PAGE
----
With their distinctive eyes and boundless energy, Siberian Huskies are one of the most popular dog breeds in the world – ranking fourth in our 2019 analysis.
In this edition of About The Breed, we’ll discover the roots of the Siberian Husky, look at the personality of the breed, and answer commonly asked questions.
Siberian Husky breed characteristics
- A medium-sized dog, male Huskies weigh between 45 and 60 pounds whilst females are between 35 and 50 pounds.
- While a male Siberian Husky can stand at 21 to 24 inches tall, females are slightly shorter, reaching from 20 to 22 inches.
- The Siberian Husky has one of the thickest double coats of all dog breeds, which helps them to withstand even the harshest arctic conditions. A Siberian Husky will survive even in temperatures well below -70°F. The double coat also reflects heat in the summer.
- Huskies are very vocal dogs. However, they tend to howl, whine, and chirp rather than bark.
- The breed is very friendly, and a properly socialized Siberian Husky will greet any stranger or other dogs naturally.
- The eyes of a Siberian Husky are generally blue, brown, or black, but each eye may also have a different color. The bicolor eye (heterochromia) does not affect the vision of the breed.
A short history of the Siberian Husky
As the name of the breed suggests, the Siberian Husky originated in the Siberian Arctic. The breed was originally bred to work as a sled-pulling dog while relying on very little food to survive.
The Siberian Husky was bred by the Chukchi people of eastern Siberia. The Chukchi people were able to get a lot of use out of the Siberian Husky, and their main work included pulling sleds over long distances to carry goods such as hunted animals. Aside from that, Siberian Huskies were invited to live among people. They provided warmth, especially to children, by sleeping with the Chukchi people.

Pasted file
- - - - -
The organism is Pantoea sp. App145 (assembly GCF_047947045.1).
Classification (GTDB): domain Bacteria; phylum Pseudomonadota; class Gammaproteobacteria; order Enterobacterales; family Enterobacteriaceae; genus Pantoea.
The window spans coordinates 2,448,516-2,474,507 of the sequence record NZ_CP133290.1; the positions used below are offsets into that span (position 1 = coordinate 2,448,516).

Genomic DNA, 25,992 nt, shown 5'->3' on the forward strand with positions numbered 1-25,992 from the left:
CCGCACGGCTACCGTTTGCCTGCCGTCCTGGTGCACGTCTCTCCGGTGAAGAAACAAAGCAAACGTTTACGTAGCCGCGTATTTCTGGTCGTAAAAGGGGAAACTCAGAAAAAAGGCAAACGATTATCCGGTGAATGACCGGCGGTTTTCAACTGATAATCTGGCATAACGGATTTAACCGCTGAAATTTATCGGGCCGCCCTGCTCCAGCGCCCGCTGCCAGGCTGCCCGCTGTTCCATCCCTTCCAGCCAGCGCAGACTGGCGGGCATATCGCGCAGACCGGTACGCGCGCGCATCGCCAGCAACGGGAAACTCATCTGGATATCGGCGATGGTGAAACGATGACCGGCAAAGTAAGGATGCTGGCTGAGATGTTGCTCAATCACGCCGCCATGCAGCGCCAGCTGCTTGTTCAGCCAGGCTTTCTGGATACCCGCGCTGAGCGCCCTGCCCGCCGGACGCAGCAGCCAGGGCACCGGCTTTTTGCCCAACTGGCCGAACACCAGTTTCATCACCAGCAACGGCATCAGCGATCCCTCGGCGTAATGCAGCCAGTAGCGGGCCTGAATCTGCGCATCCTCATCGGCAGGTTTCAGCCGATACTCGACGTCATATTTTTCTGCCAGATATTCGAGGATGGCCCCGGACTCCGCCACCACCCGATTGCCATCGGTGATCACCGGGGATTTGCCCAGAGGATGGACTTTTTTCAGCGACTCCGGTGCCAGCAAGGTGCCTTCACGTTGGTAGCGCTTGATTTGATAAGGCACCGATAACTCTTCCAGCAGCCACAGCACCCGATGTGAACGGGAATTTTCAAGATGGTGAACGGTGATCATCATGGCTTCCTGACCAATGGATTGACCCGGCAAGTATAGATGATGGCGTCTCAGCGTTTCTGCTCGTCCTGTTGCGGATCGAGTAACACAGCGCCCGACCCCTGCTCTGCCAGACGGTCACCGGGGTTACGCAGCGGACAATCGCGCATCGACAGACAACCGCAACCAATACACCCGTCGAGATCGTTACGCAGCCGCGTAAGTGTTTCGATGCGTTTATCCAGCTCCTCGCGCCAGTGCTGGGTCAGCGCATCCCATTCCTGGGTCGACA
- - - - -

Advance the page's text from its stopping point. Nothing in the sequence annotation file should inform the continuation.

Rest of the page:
Although the Siberian Husky is one of the oldest dog breeds, not much is known about them before coming to Nome, Alaska in 1908. The first Siberian Huskies to be brought to the United States were for sled dog racing. The first sled dog race won by Siberian Huskies came shortly after in the 1910 All-Alaska Sweepstakes, a 408-mile distance race from Nome to Candle and back. The Siberian Huskies dominated races from 1909 to the 1920s.
The Siberian Huskies imported from the Anadyr River and surrounding areas in eastern Siberia worked as sled dogs and became renowned in Alaska. In 1925, a diphtheria epidemic that was life-threatening to children was discovered by local doctors. The only serum that could stop the epidemic was in Anchorage, which was over 600 miles away from Nome. The only plane that could deliver the medicine wasn’t functioning, and after considering the alternatives, officials decided to deliver the medicine with multiple dog sled teams.
The most notable sled dog that was part of the mission was a Siberian Husky. The name of the dog was Balto, a lead sled dog who was mushed by Gunnar Kaasen. Balto led a team of sled dogs on the final leg of the 1925 serum run (Great Race of Mercy). Even though Balto and Kaasen were among 20 mushers and 150 sled dogs, they were the first to arrive at Nome and successfully delivered the serum. After this, Balto and Kaasen became well-known and news coverage of the mission spread worldwide. A critically acclaimed 2019 film, Togo, was based on their mission.
Modern utilization of the Siberian Husky